Another realization that I continually experience over and over again, is how it is a necessity to invest in yourself first. I can remember one weekend, having a major work assignment to prepare for, having two social obligations to attend, an entire house to clean, and a few appointments that I couldn’t miss. I was feeling a bit stressed out, and then I reminded myself about the importance of taking care of myself. So, each morning, I was up an hour earlier to workout, and then, I came home and gave myself time to write – something that gives me absolute joy, and fills up my ‘buckets’. That joy, that energy and vitality carried itself all the way through to all the other tasks that I needed to finish that weekend.
The point then, is to think of investing in yourself, as just that, – an investment. Don’t look at the achievement of your personal goals and habits as a chore, because those activities are what fill you up with expansive, positive energy, and drive you to maintain an excellent attitude and vigour in everything that you do.
Here’s an excellent exercise that I’d suggest. Pull out a sheet of loose leaf paper. Make a list of all the small time blocks that could possibly be used to work on some of your important goals. Identify some times when you could truly get yourself into the habit of working on the pursuits that are most meaningful to you. This will ensure that your achievements continue to evolve as opposed to desolve.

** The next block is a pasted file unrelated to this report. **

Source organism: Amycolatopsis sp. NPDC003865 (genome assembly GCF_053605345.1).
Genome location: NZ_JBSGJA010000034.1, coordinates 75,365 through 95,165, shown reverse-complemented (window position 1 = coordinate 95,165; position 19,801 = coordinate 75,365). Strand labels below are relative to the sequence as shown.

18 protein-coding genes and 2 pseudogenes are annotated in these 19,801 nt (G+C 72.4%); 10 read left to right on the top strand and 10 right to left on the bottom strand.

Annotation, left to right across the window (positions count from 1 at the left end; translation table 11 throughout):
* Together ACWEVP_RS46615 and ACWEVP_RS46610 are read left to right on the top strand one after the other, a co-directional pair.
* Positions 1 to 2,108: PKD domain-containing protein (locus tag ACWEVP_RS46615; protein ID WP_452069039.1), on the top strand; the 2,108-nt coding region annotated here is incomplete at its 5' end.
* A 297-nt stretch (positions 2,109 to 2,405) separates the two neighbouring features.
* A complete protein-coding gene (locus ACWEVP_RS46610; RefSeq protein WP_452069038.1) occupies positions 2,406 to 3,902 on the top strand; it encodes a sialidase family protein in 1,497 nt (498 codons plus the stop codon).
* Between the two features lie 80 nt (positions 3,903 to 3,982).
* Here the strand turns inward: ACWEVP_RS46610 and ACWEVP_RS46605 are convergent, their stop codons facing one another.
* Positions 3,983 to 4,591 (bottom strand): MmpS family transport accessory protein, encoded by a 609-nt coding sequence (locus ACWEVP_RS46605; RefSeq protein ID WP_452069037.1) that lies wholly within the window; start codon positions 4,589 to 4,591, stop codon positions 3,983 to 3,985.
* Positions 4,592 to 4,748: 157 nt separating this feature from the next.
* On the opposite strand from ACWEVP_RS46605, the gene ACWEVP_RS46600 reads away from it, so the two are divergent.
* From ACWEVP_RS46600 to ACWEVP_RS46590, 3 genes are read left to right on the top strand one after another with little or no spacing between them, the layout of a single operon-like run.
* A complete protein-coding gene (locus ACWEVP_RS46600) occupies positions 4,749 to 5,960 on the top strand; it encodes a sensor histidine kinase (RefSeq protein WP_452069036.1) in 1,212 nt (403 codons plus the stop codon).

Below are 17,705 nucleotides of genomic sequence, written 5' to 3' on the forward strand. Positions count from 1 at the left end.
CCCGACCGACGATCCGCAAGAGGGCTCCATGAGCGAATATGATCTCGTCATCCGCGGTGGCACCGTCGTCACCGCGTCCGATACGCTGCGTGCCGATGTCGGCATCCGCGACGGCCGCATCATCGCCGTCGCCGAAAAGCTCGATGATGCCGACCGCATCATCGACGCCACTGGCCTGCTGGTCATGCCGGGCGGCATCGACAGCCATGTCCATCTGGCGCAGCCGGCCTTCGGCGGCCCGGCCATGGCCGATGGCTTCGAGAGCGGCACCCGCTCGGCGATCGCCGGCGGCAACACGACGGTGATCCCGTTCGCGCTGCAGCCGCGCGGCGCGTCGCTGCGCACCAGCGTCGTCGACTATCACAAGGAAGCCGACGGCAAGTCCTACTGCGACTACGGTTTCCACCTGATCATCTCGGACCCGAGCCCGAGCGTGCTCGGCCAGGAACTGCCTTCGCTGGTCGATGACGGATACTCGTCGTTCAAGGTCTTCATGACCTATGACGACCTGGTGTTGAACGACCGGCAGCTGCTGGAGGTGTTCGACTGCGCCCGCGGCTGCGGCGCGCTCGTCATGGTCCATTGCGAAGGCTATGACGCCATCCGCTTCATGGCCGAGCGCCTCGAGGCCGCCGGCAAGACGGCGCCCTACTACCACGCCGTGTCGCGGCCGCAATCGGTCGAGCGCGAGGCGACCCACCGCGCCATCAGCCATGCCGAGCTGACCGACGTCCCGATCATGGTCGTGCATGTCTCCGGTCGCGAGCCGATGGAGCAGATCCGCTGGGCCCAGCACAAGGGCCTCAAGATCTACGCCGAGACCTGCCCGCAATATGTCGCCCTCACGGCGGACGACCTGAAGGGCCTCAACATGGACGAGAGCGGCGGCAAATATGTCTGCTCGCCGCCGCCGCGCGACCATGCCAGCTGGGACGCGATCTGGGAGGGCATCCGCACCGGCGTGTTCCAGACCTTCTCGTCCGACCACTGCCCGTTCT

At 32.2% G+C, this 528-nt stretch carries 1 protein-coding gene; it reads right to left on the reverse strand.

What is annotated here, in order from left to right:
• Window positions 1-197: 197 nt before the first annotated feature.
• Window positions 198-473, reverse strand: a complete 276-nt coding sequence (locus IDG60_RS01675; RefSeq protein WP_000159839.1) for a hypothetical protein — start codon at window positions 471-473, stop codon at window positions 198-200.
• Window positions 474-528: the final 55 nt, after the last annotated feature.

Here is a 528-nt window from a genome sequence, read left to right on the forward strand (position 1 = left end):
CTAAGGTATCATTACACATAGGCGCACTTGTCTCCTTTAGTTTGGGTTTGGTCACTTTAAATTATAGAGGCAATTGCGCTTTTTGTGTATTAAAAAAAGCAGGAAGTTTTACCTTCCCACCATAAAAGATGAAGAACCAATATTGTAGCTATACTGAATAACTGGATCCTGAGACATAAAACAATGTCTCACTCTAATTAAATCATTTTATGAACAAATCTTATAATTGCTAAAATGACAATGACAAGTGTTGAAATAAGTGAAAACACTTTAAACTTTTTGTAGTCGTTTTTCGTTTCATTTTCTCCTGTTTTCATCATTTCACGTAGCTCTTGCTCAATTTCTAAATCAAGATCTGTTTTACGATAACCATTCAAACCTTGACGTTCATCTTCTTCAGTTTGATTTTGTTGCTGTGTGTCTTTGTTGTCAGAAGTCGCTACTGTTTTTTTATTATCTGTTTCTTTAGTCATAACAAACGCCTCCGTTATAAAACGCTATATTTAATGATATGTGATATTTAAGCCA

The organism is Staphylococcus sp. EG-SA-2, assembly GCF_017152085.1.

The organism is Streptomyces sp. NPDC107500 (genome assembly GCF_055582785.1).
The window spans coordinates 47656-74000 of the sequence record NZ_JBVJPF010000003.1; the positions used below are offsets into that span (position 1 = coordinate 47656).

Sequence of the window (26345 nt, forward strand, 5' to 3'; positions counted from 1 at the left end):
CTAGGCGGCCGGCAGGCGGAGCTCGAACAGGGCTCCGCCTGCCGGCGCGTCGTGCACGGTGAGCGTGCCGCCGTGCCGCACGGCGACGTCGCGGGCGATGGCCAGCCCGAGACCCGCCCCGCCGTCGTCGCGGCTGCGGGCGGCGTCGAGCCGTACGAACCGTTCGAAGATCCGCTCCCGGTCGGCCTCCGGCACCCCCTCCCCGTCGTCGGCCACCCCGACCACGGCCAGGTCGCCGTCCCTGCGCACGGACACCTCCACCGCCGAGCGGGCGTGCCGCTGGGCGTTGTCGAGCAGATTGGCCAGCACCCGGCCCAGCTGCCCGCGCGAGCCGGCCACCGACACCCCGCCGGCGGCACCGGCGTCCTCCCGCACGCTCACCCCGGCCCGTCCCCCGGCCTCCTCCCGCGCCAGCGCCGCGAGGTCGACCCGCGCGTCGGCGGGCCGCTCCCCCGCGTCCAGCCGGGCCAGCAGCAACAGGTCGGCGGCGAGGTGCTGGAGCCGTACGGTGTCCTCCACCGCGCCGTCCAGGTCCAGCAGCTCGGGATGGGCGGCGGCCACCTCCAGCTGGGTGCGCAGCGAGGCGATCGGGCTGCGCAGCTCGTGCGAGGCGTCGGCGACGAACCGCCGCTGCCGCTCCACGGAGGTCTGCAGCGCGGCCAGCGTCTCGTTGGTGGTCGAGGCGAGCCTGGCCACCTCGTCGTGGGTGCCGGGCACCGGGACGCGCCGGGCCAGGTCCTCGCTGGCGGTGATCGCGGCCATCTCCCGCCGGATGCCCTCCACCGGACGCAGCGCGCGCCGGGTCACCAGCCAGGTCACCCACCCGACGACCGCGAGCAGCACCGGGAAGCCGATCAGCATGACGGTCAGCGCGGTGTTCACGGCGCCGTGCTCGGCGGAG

Cheers to your success! that works.
What is it?
What is a personal improvement review? A personal improvement review involves you reflecting back on your past and outlining in detail every single achievement, improvement, or positive effort that you’ve put forth in your life. I personally recommend doing this every three months, or possibly every six months. The more often you do this, the greater your chances for accelerating your life success and satisfaction.
I’ve focused on the word “improvement” instead of “achievement” because achievements consist of many improvements and efforts that build upon each other over time. If I asked you to only outline your achievements, you might feel a bit disheartened because you didn’t accomplish everything that you’d hope for.
The truth however, is that you’ve probably taken many deliberate efforts and steps to turn your dreams into reality. Although you might not see the final tangible outcome (if there is one), you must train yourself to all of the small or large amounts of time, energy, resources and efforts that you’ve invested into your goals. Those investments deserve to be noticed, celebrated or at least acknowledged in a positive manner.